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A Comparative Study on the Efficacy of a Positive Psychology Intervention and a Cognitive Behavioral Therapy for Clinical Depression

Abstract

Traditionally, treatments for depression have been primarily focused on reducing patients’ symptoms or deficits and less concerned with building positive resources. This study aims to compare the efficacy of a manualized protocol of empirically-validated positive psychology interventions (PPI) with a cognitive-behavioral therapy (CBT) protocol. This controlled clinical trial included 96 adult women with a DSM-IV diagnosis of major depression or dysthymia. Participants were blindly allocated to a 10-session PPI (n = 47) or CBT (n = 49) group therapy condition. Intention to treat analysis showed that both interventions were effective in reducing clinical symptoms and increasing well-being. There were no significant differences between groups in either main outcomes (i.e., severity of depressive symptoms and clinical diagnosis) or secondary outcomes (e.g., positive and negative affect, and satisfaction with life). Even within the most severely depressed participants, no differences between PPI and CBT emerged. If further clinical studies confirm these results, this would widen treatment choice for both patients and professionals.

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Fig. 1

Notes

  1. To control for pre-post differences in the dependent variables, a series of ANCOVAS using the pre-intervention scores as covariates, was conducted. All analyses yielded nonsignificant differences between both groups of intervention with the exception of rumination as measured by the RRS (p = .049). This only difference also disappeared when the p value was adjusted for multiple comparisons.

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Acknowledgments

This work was partially supported by a grant from the Spanish Ministry of Economy and Competitiveness (PSI2012-35500), the PROMOSAM excellence network (PSI2014-56303-REDT) and by a scholarship from the Spanish Ministry of Education, Culture and Sports (FPU12/02342). We would like to thank Loreto de la Carrera for her continuous support of the study, and to Trinidad Soria, Pablo Roca, Natalia Poyato, Silvia Moreno, Laura Machado, Alina Rigabert, Marta Fernandez-Salineros, Nerea Barrachina, Victoria Guillen, and Ariadna de la Vega for their collaboration at different stages of this research. Special thanks to Jessica Carney and Matthew P. Abrams for editing this manuscript and to Linda Bolier and Barnaby Dunn for their thoughtful comments on earlier versions of this manuscript.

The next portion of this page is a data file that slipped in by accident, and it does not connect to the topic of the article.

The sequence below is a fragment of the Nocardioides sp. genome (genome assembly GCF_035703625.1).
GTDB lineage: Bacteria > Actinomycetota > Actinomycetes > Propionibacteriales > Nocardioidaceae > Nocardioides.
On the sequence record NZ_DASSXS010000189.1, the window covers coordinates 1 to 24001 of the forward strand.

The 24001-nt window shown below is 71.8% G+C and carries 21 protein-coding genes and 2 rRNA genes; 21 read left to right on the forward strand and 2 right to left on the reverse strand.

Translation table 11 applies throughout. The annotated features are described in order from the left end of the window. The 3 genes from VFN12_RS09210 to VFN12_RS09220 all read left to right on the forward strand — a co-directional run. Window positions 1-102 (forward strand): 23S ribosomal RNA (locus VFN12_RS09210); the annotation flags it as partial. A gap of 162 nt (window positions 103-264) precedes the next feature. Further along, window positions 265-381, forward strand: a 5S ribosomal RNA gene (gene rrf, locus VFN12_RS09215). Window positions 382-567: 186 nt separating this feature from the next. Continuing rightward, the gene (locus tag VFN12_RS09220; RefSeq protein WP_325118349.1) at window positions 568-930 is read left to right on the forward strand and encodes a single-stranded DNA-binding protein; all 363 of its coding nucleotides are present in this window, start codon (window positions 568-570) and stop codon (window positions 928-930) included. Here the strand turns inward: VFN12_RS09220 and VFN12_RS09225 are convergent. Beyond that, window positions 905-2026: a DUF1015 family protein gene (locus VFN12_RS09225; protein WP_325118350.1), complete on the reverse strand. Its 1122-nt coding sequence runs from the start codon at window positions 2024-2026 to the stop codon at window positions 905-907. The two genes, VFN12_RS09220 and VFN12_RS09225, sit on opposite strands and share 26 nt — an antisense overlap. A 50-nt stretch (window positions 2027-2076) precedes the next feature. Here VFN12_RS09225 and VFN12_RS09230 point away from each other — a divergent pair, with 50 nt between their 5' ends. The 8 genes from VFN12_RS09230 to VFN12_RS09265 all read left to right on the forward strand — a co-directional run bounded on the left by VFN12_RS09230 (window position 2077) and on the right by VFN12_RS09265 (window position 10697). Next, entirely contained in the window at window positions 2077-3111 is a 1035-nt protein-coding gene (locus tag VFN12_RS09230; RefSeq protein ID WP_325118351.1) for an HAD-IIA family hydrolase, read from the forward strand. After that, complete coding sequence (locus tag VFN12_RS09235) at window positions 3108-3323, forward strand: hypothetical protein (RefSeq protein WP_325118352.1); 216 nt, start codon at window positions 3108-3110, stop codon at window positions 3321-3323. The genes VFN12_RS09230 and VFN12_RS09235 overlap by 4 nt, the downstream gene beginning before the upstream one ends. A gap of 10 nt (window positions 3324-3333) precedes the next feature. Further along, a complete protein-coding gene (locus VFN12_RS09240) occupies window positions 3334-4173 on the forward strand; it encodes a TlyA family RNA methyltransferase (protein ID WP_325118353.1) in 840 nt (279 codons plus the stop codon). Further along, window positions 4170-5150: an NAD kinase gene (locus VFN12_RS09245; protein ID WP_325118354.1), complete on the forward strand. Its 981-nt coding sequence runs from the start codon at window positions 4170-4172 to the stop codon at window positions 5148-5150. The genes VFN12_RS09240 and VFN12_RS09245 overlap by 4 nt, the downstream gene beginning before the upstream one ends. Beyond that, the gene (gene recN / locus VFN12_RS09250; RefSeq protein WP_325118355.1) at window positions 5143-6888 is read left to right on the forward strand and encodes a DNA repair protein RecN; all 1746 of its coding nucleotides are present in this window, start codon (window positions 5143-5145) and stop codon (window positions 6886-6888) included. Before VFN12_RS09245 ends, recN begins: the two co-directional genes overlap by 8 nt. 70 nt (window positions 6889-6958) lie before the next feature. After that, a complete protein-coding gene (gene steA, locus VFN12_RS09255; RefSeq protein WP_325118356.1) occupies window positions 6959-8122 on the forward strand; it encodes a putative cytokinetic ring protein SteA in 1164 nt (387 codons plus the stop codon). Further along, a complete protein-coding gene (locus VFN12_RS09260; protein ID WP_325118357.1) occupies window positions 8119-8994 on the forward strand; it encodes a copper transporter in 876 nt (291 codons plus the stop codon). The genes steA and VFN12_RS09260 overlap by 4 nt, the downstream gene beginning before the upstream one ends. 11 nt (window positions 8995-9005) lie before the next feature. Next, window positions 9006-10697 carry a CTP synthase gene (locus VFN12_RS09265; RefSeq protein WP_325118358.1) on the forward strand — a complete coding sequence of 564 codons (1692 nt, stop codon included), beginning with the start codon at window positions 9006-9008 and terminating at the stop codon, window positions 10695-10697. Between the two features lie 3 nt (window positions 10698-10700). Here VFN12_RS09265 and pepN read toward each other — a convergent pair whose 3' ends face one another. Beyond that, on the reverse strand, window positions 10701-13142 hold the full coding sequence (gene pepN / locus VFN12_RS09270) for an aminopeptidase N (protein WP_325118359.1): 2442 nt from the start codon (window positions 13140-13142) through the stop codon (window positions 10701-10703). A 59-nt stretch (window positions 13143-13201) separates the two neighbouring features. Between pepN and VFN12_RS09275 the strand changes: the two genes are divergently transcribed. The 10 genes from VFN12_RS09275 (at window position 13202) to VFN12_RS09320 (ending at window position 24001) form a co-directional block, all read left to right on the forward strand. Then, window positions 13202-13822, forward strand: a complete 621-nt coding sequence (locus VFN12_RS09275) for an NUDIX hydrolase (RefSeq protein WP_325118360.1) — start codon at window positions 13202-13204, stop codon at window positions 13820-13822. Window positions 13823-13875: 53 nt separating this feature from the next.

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Correspondence to Carmelo Vazquez.

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Covadonga Chaves, Irene Lopez-Gomez, Gonzalo Hervas and Carmelo Vazquez declare no conflict of interest.

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All procedures performed in studies involving human participants were in accordance with the ethical standards of the institutional and/or national research committee and with the 1964 Helsinki declaration and its later amendments or comparable ethical standards.

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Covadonga Chaves and Irene Lopez-Gomez have contributed equally to this work.

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Chaves, C., Lopez-Gomez, I., Hervas, G. et al. A Comparative Study on the Efficacy of a Positive Psychology Intervention and a Cognitive Behavioral Therapy for Clinical Depression. Cogn Ther Res 41, 417–433 (2017). https://doi.org/10.1007/s10608-016-9778-9

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Keywords

  • Positive psychology
  • Positive interventions
  • Cognitive-behavioral therapy
  • Major depression
  • Dysthymia
  • Well-being